Hilton and Precor Partner to Improve Hotel Fitness Centers

Hilton and Precor partner to improve and expand hotel fitness centers.

Ooh 1106 Ab Yesterday couldn't have been worse. Not only did you have to sit through a long flight - delays and layovers included - you also spent all night tossing and turning in a strange bed in an even stranger city.

Now that the sun has risen on this brand-new day, all you'd like to do is head downstairs for a 30-minute jog. But once you arrive at the dark, dingy oversized storage closet your hotel passes off as a fitness center, you find the two, dilapidated treadmills occupied, three sleepy-eyed guests already lined up behind each machine.

Jodi Sullivan feels your pain. As director of fitness for Hilton Hotels Corp., it's Sullivan's job to remedy such scenarios that take place in any Hilton, Doubletree or Embassy Suites fitness center.

But Sullivan isn't content with constantly putting out fires. Rather, by taking a proactive approach - one that will have her oversee Hilton Hotels Corp.'s upgrade of fitness centers in approximately 600 North American Hilton, Doubletree and Embassy Suites hotels by the end of 2007 - Sullivan hopes to do more than simply meet her guests' fitness needs. "We've realized that fitness centers are extremely important to our guests," she says. "And we really want to provide the ultimate guest experience."

With these fitness center upgrades, Sullivan intends to do much more than simply add a treadmill here or a stepper there. Such measures will no longer suffice. "We don't want to just put new equipment into a room," she says. "We really want to focus on all the factors that go into a fitness center and have the guests walk in there motivated and energized to work out, as if they were at home."

To Sullivan, taking the hotel industry's enduring "home away from home" concept into the fitness center involves incorporating such design elements as bold and vibrant paint colors, indirect lighting and wood-framed mirrors. Of course, it also includes introducing to these spaces state-of-the-art fitness equipment.

To that end, Hilton has partnered with Precor, which will be the hotel's exclusive supplier of cardio and strength equipment and exercise entertainment systems. In fact, for the first time in company history Hilton's fitness centers are to be branded, each prominently bearing the Precor name.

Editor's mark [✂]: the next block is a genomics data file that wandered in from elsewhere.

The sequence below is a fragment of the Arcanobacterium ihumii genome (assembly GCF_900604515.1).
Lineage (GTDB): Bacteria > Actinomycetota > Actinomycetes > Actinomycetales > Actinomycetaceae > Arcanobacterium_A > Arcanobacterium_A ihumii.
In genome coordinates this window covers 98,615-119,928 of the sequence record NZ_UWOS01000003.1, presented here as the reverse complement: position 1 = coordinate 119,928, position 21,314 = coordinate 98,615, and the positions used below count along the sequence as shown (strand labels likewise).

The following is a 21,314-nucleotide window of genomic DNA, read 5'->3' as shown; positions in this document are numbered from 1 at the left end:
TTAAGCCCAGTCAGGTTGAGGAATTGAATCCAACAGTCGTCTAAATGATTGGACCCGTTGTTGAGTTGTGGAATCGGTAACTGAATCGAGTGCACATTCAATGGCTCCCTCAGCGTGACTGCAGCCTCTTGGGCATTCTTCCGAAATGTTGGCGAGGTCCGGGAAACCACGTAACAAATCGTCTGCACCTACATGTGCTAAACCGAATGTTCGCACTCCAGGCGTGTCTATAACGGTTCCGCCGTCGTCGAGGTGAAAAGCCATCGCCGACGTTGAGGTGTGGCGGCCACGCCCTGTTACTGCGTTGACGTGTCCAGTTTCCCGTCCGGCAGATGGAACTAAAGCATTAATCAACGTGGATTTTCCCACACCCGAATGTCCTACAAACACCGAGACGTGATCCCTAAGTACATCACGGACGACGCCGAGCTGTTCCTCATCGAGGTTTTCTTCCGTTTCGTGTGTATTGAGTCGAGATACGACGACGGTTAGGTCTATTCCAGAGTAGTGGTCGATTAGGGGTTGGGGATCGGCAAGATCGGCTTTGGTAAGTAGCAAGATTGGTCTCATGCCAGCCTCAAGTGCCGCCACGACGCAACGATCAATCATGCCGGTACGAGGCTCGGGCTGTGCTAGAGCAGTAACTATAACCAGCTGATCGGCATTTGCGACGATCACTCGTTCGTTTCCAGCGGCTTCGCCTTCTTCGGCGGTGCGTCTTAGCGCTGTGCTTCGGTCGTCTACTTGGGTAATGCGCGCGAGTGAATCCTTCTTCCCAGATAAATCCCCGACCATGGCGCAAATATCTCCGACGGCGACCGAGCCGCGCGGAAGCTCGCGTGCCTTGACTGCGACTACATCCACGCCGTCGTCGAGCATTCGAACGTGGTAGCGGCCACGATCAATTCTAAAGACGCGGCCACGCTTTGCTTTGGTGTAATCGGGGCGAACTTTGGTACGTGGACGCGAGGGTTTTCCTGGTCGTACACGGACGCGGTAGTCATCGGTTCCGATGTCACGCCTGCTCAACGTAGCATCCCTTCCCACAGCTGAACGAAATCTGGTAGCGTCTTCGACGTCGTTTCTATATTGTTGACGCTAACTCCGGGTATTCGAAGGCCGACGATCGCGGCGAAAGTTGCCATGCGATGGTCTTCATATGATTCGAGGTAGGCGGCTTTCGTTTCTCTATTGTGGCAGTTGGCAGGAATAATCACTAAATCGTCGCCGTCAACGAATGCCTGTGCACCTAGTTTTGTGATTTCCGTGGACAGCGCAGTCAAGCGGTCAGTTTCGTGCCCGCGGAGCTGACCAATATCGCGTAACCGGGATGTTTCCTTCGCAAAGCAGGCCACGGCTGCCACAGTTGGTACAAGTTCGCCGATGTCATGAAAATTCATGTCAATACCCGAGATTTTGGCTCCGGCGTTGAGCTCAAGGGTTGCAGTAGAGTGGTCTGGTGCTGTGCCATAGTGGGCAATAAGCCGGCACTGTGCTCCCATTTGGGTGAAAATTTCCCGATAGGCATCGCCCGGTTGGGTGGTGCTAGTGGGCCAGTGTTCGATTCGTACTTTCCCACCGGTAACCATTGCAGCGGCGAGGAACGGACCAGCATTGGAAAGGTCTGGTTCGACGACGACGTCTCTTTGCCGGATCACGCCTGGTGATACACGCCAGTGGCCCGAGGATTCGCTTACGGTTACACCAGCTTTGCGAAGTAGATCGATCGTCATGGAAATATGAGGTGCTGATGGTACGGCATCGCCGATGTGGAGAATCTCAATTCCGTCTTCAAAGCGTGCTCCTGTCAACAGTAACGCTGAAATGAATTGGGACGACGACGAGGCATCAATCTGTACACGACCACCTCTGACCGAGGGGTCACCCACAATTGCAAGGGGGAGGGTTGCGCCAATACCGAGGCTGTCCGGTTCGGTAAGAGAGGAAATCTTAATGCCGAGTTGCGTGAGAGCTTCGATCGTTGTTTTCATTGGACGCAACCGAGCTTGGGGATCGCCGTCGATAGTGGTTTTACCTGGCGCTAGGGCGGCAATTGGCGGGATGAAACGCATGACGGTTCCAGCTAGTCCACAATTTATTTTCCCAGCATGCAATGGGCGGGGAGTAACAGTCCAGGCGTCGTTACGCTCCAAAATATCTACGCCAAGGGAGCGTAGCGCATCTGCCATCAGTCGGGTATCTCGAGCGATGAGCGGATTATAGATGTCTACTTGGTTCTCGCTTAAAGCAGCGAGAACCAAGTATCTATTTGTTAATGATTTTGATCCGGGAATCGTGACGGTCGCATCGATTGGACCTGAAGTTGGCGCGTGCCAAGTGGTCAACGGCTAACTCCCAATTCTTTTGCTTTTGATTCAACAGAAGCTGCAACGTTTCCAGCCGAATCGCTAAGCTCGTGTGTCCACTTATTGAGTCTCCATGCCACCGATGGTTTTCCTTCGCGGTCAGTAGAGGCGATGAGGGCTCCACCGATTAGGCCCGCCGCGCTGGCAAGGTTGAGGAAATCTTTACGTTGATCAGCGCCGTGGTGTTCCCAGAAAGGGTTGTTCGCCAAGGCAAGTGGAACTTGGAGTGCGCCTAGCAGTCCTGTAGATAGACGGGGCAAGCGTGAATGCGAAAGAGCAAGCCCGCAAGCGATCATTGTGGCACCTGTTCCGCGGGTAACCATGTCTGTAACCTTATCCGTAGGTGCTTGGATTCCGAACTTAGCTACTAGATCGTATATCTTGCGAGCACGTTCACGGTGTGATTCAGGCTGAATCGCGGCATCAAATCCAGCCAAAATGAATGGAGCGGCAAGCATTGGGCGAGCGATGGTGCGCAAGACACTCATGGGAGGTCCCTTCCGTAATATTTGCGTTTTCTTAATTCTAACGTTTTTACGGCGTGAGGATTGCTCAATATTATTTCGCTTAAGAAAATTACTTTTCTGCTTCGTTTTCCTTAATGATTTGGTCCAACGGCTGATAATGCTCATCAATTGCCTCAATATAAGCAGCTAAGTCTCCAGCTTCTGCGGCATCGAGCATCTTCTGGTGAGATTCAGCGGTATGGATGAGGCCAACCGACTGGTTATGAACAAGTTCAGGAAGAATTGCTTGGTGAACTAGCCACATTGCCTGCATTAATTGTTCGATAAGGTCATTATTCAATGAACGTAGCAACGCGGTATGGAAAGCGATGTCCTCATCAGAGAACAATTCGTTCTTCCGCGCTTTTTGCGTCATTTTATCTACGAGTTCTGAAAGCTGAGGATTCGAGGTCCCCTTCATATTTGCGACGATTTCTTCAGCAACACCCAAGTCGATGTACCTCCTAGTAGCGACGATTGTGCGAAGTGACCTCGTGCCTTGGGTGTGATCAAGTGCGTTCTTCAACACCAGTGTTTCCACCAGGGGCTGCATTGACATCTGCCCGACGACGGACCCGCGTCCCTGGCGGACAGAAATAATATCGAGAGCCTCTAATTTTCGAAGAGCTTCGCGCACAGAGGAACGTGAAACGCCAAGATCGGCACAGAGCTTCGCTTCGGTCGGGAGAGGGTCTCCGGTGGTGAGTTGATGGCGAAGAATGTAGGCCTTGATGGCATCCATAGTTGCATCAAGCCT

Rick Caro, president of Management Vision, a New York-based health club consultancy, says that such arrangements have been tested abroad, with promising results. "It's not uncommon to see that kind of branding relationship in Europe. The precedent has been set," he says. "When guests can use equipment familiar to them, when they can use national brands, they're not forced to compromise."

Detailed, separate standards have been established for the three Hilton chains' fitness areas; essentially, the number of rooms in each hotel property will dictate the square footage of its fitness center, and thus, the number of machines placed there.

In addition, areas traditionally considered afterthoughts are now being given careful attention. Plenty of room will be provided for core and balance training, and each fitness center will be equipped with medicine and stability balls, resistance bands, exercise tubing, weighted body bars, and stretch mats and benches.

Indeed, it seems as if every detail has been addressed, except one. Considering the company's significant capital investment, will Hilton do like several other well-known hotel chains and levy nominal daily charges, or "resort fees," to guests for use of its hotels' fitness centers? "The company is still weighing those options," says Kendra Wilson, director of communications for the Hilton Family of Hotels. "But the main point is that it's all about consistency and making people feel good when they're in our hotels working out."

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